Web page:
I had a really fascinating conversation with Francesca McCaffrey, the Director of Development for the Children's Lifesaving Foundation.
Francesca and I swapped some notes on when the best work happens -- in addition to her role at Children's Lifesaving, she's an avid writer and really immerses herself into the historical era she's writing about to truly flesh out the characters and the environment.
Like everyone else, Francesca looks at those periods of time when things are clicking incredibly well, and wonders how to make them happen more frequently. Here's some observations we came up with:
*The most common time that massively great work happens is when there's a Big Opportunity + A Hard External Deadline
*The Big Opportunity means there's Large Motivation.
*The other pace that people normally try to work at is something with a lot of fear and self-criticality mixed in, reviewing work as it's happening.
*During those times, the ratio of thinking about work to working goes down.
*The stakes don't seem as high when there's no deadline, or there isn't a Big Opportunity, which doesn't lead to as much motivation.
*When the stakes are high, it's easy to "get out of yourself in a really great way."
*You could call the mood where fantastic work happens "pure unselfconscious action without too much introspection or criticality."
*When you're totally absorbed in the moment and working at a fast pace, it leads to being "re-exhilerated" as it goes on. You get tangible rewards in terms of seeing a lot of fantastic work happen, which gives you immediate positive feedback and more energy.
Takeaways / Action:
*If you're not doing great work right now, look at: how big the opportunity feels to you, if there's an external deadline, if you're motivated to get it done, and how the stakes feel to you.
*Sometimes you can possibly create an external deadline by promising something that will become an input for someone else. It's hard to set deadlines internally and respect them as much as external deadlines (though, would be fantastic if mastered as an ability).
*The fear and self-criticism that comes with normal work isn't productive.
*Singleminded focus and no multitasking leads to immensely more getting done. When a hard deadline is coming up, you stop answering email, straightening up a small mess, and all those little things. You just do what's important until it's done.
*Keep the ratio of work to thinking about work firmly highly tilted to the "work" side once you've defined out basically what your objective is and how you're going to look to reach it.
*When you can get really absorbed in the work, you rapidly get a positive self-reinforcing loop of accomplishment and satisfaction, which gives you more energy to keep going. Oftentimes this doesn't come until you've been in and pushing for a while, so look to really get into that flow and have the time to do it for extended hours. When you're on a roll for 3-5 hours, often you end up totally jazzed up and excited about life at the end of it, as opposed to tired and feeling run-down when you multi-task and task-switch repeatedly and don't get as much done over the same time period.
It was great talking with Francesca. She reads the comments here, so please do respond if you've had similar experiences, if you've managed to make internal deadlines as respected as external deadlines, or if you've got any other questions or comments.
I am horrible at keeping internal deadlines, so for my latest project I came up with an idea called "crowdsourcing accountability." I created a deadline and wrote about it on my blog. I promised to PayPal a fraction of $1000 to everyone that commented on the post if I don't deliver in time. So far, it's been working pretty well to keep me motivated and pushing hard. Here's the article: Crowdsourcing Accountability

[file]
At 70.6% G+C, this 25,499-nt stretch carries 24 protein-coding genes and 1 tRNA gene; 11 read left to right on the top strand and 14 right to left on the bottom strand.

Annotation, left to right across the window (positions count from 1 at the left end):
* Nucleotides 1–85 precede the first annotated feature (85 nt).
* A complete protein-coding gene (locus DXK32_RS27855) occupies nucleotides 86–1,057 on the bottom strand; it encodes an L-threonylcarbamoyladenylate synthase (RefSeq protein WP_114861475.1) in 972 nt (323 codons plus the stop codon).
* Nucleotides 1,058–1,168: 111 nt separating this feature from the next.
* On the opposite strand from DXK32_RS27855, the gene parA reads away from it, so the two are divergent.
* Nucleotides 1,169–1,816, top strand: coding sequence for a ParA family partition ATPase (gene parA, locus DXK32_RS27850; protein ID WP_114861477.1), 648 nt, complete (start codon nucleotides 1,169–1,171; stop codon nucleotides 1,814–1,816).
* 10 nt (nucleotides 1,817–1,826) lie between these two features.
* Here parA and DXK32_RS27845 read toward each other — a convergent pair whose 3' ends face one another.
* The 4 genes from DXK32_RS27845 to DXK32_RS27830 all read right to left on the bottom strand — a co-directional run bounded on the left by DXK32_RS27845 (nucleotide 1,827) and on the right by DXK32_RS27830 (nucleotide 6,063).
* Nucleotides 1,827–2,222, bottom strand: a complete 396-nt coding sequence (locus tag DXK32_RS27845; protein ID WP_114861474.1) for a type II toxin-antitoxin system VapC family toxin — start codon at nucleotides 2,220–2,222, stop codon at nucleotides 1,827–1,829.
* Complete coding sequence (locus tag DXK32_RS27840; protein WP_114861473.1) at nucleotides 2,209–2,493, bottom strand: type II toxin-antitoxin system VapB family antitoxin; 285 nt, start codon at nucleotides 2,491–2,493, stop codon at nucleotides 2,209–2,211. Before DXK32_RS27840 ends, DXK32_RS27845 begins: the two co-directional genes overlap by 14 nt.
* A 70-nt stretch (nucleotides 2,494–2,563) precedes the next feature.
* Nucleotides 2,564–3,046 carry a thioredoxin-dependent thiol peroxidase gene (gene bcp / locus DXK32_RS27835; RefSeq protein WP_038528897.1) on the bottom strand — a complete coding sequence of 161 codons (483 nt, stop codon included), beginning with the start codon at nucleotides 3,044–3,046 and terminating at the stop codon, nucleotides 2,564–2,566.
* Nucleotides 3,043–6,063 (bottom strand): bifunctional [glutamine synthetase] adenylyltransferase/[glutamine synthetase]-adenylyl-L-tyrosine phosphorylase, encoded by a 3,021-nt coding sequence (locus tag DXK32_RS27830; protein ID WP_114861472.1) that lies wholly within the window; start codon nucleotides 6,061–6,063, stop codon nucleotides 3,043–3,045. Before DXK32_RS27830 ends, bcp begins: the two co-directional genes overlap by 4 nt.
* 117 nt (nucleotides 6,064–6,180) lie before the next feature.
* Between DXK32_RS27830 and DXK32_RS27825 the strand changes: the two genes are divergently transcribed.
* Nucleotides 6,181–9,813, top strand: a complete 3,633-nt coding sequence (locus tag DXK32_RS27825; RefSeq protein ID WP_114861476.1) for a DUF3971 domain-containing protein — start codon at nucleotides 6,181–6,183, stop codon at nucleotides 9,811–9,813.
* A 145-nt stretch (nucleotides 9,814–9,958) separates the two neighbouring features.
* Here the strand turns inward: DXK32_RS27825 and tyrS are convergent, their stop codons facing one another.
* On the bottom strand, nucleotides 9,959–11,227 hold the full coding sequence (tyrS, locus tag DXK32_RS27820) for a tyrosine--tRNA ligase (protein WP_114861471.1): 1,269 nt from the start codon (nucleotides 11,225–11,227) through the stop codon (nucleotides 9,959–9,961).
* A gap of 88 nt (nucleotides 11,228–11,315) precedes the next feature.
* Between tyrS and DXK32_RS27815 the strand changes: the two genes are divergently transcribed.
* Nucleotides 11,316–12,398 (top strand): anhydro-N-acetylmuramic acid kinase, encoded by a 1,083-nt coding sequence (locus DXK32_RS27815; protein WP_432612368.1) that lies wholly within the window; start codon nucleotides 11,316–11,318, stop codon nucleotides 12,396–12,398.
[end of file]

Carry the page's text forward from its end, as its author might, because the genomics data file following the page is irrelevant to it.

Fantastic, Austin! I love this idea! It makes an enormous difference, when you set your own schedule, to define how you will remain accountable to yourSELF. It's not always easy, and you have found a fun, incentive-ized, interactive way to do so...I have found, too, personally, that I am incredibly inspired whenever friends have posted blog journals about progress through a creative task or work that takes a lot of planning and self-motivation. You seem to have a way to combine the incentive for yourself and others, while bringing them along with your overall story....Good job!
Want to hear one of the strangest things I've found by time tracking?
Often, a really big and important task will only take 20 minutes of time to do when I sit down to get it done.
The thing is, it's not really 20 minutes. It's 20 minutes of action, after already spending three hours thinking about it over the course of a few days.
But it dawns on me - the hardest part of many hazy tasks is figuring out what to do. Almost any time we look at a hard task, our mind runs through the quick options and makes a decision.
A lot of times, we leave things alone if there's no great action to take. But, that means we're probably duplicating the thinking part of the effort many, many times.
I come from a world of project deadlines. Until two years ago, I swore by them.
When you're in business school, you're taught that every project needs a deadline to even have a chance of being successful.
But what I've learned in my time out here in the Valley is that the reality of the situation is much more nuanced than that. Deadlines often hinder the achievement of objectives much more than the help. I'm going to try to explain why.
In a nutshell, the issue revolves around the arbitrary nature of deadlines. None of us can predict the future, and so by setting a deadline out in the future, we've put an arbitrary stake an the ground indicating that a certain result has to be achieved by a specific date.